First consideration: do you know this customer? If you're acquaintances, then you have a lot more latitude in your response. Nearly two-thirds of teens with dating experience -- that is, customers who know you -- have sent suggestive messages to someone they found romantically enticing. So you're on much safer ground if you want to respond playfully.
If you don't know the customer, you're on a knife's edge. Of teens with no dating experience -- new customers -- only 14% say they've flirted online, and most of them are probably stretching the truth. So tone it down, definitely don't swoop in to ask for a date, and come up with something that will encourage a friendship.
The two best ideas: First, Like their emoji. This is basically invites them to be friends and poses no threat. A third of teens without dating experience have Friended people they found romantically interesting. But Liking is not much of a response, so what's better, although a lot more difficult, is to come up with something funny to share with them. A third of teens have actually Friended someone based upon this alone.
Of course, if you don't respond quickly, you're not even in the game. Nine out of ten teens in a romantic relationship expect to hear from their partner at least once a day. One in ten begins wondering what's wrong if sixty minutes go by without a contact. And more than two thirds of them felt closer to their significant other because of interactions that took place in social media.
"You’ve got to expect a good morning text," one girl gushed. "You’ve got a whole paragraph in the morning text.”
Boys try to keep up. "You have to text her periodically," one explained, "to ask her what she’s doing, how is her day, stuff like that.”
IRL the big coming-out-as-a-couple event will be holding hands, and as anyone who's been to high school knows, the news will flash across campus faster than the speed of sound. Every clique will gather and discuss, and long before Study Hall an infinite number of comments and evaluations will have been cycled through.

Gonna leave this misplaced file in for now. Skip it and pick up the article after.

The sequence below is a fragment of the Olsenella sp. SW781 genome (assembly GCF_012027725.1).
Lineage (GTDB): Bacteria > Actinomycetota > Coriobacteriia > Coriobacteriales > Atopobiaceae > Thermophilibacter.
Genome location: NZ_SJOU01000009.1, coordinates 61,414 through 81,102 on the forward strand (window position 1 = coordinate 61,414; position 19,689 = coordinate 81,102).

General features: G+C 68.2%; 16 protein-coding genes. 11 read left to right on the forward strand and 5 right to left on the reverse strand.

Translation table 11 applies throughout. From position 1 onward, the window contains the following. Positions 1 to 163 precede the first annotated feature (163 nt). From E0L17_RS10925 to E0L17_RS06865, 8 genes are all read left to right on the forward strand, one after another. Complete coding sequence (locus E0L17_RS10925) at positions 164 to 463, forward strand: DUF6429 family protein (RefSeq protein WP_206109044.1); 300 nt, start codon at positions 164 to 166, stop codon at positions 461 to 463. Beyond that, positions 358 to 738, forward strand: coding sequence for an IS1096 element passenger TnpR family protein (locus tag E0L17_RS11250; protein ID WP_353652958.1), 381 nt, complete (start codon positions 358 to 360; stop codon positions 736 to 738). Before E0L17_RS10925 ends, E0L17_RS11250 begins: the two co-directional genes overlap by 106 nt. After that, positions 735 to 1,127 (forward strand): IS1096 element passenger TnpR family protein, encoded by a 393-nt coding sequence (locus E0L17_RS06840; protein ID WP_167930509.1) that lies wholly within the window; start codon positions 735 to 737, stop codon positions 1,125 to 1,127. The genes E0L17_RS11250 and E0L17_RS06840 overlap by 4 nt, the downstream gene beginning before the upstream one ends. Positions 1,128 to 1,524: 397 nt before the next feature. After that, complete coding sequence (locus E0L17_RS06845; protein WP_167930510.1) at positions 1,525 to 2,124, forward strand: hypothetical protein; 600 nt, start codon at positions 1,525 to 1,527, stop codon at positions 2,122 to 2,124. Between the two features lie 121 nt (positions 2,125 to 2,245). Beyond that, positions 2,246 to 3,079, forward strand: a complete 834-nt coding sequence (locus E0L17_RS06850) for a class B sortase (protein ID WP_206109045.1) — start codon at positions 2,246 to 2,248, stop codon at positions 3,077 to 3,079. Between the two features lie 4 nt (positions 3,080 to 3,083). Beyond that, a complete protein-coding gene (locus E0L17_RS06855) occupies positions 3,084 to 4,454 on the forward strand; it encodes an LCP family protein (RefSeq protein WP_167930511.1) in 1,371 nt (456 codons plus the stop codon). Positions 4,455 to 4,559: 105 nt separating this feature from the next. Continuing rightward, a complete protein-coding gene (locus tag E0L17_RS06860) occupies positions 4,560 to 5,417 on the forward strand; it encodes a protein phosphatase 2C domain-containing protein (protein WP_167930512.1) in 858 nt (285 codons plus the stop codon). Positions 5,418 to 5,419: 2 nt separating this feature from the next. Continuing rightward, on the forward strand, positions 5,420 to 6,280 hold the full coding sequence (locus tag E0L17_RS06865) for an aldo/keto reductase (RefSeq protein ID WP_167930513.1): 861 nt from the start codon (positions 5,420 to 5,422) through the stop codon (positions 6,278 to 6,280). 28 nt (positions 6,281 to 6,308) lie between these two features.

Only Then May You Meet IRL
Online, this has the potential to turn your fledgling romance into an entire network of curious would-be customers. Two-thirds of teens post something on social media to show support for a friend's relationship. If you break it down by sex (no surprise here, either), 71% of girls have something to say while a still-healthy 57% of boys also come up with something.
Since your prospect won't buy until they're in your store, your relationship has to eventually lead to an actual date. Keep this in mind when you're evaluating all the flirting you've been doing online: the single most common way a girl will "ask" someone out is to simply wait until he asks her.
The courtship can continue for only so long before you break the ice and invite them to your showroom. To increase your chances that they'll say yes, you might want something compelling and unique to entice your love interest -- and her network -- inside. We might be able to help you there; you could offer a payment plan that isn't financing and that doesn't require a credit check but which can let your customer pay off an item over time. Click the image below to find out how.